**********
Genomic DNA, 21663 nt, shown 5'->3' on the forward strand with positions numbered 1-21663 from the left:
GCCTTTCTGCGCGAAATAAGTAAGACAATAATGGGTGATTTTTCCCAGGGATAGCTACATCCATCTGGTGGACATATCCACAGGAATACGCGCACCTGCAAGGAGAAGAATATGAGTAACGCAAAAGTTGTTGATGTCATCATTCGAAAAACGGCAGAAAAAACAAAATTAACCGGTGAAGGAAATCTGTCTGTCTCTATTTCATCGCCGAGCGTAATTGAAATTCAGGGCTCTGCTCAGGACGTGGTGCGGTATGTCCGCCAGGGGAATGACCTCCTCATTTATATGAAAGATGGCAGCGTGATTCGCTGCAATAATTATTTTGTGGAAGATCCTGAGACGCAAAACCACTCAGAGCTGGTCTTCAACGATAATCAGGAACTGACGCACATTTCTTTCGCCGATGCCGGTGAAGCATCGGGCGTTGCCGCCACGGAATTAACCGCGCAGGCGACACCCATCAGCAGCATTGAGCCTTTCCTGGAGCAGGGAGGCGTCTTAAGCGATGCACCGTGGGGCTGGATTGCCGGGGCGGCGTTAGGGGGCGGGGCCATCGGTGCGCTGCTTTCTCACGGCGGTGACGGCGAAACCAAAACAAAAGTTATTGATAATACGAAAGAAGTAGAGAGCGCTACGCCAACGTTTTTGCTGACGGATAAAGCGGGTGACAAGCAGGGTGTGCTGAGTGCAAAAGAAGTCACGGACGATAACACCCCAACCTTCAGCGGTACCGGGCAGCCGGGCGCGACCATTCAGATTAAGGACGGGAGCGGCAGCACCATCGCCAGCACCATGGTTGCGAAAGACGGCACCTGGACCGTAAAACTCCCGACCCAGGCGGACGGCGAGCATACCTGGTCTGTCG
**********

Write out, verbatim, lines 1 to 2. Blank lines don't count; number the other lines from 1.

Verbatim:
Genomic DNA, 21663 nt, shown 5'->3' on the forward strand with positions numbered 1-21663 from the left:
GCCTTTCTGCGCGAAATAAGTAAGACAATAATGGGTGATTTTTCCCAGGGATAGCTACATCCATCTGGTGGACATATCCACAGGAATACGCGCACCTGCAAGGAGAAGAATATGAGTAACGCAAAAGTTGTTGATGTCATCATTCGAAAAACGGCAGAAAAAACAAAATTAACCGGTGAAGGAAATCTGTCTGTCTCTATTTCATCGCCGAGCGTAATTGAAATTCAGGGCTCTGCTCAGGACGTGGTGCGGTATGTCCGCCAGGGGAATGACCTCCTCATTTATATGAAAGATGGCAGCGTGATTCGCTGCAATAATTATTTTGTGGAAGATCCTGAGACGCAAAACCACTCAGAGCTGGTCTTCAACGATAATCAGGAACTGACGCACATTTCTTTCGCCGATGCCGGTGAAGCATCGGGCGTTGCCGCCACGGAATTAACCGCGCAGGCGACACCCATCAGCAGCATTGAGCCTTTCCTGGAGCAGGGAGGCGTCTTAAGCGATGCACCGTGGGGCTGGATTGCCGGGGCGGCGTTAGGGGGCGGGGCCATCGGTGCGCTGCTTTCTCACGGCGGTGACGGCGAAACCAAAACAAAAGTTATTGATAATACGAAAGAAGTAGAGAGCGCTACGCCAACGTTTTTGCTGACGGATAAAGCGGGTGACAAGCAGGGTGTGCTGAGTGCAAAAGAAGTCACGGACGATAACACCCCAACCTTCAGCGGTACCGGGCAGCCGGGCGCGACCATTCAGATTAAGGACGGGAGCGGCAGCACCATCGCCAGCACCATGGTTGCGAAAGACGGCACCTGGACCGTAAAACTCCCGACCCAGGCGGACGGCGAGCATACCTGGTCTGTCG